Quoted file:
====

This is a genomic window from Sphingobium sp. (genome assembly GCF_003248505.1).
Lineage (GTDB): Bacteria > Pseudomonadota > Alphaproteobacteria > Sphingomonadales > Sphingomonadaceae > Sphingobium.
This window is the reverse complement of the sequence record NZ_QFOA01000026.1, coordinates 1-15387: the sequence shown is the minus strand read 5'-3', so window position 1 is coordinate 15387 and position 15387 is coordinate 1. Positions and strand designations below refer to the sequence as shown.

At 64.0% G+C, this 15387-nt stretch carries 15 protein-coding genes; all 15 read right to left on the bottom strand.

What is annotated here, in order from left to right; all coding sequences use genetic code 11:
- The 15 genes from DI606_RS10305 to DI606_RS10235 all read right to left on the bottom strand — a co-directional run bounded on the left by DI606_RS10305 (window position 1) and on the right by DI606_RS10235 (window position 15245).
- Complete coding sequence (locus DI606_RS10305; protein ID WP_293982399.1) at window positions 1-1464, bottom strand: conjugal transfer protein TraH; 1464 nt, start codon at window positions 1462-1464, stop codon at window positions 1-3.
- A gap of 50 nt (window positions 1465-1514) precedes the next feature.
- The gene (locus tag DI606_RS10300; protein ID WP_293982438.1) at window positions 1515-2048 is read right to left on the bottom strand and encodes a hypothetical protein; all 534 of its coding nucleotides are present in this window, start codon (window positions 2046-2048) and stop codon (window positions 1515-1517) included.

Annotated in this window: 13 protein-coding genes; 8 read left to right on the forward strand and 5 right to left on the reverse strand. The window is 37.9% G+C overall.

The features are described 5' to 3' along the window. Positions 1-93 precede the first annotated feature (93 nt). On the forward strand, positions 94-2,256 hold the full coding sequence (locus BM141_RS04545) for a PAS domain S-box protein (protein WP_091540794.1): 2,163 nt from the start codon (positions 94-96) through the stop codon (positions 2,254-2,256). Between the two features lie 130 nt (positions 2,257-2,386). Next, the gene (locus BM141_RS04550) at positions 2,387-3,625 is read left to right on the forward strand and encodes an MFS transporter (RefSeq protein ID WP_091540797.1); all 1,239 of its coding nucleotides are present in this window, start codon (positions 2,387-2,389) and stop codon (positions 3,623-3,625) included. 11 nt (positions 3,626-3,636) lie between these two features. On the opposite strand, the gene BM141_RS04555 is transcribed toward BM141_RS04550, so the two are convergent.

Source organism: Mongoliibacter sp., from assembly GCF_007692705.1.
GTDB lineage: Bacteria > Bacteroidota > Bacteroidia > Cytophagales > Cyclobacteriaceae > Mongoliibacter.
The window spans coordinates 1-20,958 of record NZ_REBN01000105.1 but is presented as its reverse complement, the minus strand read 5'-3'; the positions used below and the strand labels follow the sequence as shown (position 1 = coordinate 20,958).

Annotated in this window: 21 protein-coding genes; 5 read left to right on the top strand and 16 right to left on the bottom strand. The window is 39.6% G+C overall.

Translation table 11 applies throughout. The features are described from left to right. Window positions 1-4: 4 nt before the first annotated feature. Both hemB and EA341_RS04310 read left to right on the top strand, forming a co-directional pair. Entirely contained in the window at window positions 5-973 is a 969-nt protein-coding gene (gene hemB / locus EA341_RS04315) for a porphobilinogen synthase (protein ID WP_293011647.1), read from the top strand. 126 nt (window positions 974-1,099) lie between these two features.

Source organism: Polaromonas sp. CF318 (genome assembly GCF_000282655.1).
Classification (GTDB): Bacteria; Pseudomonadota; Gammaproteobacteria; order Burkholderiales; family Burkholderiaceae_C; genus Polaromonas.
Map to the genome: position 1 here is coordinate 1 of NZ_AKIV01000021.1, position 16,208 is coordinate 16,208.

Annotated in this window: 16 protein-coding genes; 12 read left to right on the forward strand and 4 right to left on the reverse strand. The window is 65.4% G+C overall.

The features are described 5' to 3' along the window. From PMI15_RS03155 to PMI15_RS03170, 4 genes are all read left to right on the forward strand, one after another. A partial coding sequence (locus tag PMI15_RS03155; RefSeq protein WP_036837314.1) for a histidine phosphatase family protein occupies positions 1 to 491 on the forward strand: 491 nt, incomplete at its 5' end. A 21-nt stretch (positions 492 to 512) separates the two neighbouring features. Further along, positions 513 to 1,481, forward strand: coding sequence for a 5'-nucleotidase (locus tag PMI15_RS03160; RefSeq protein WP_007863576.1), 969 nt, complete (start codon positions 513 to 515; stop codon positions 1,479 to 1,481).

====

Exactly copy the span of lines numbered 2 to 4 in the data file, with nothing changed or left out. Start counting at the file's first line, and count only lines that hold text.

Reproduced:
Lineage (GTDB): Bacteria > Pseudomonadota > Alphaproteobacteria > Sphingomonadales > Sphingomonadaceae > Sphingobium.
This window is the reverse complement of the sequence record NZ_QFOA01000026.1, coordinates 1-15387: the sequence shown is the minus strand read 5'-3', so window position 1 is coordinate 15387 and position 15387 is coordinate 1. Positions and strand designations below refer to the sequence as shown.

At 64.0% G+C, this 15387-nt stretch carries 15 protein-coding genes; all 15 read right to left on the bottom strand.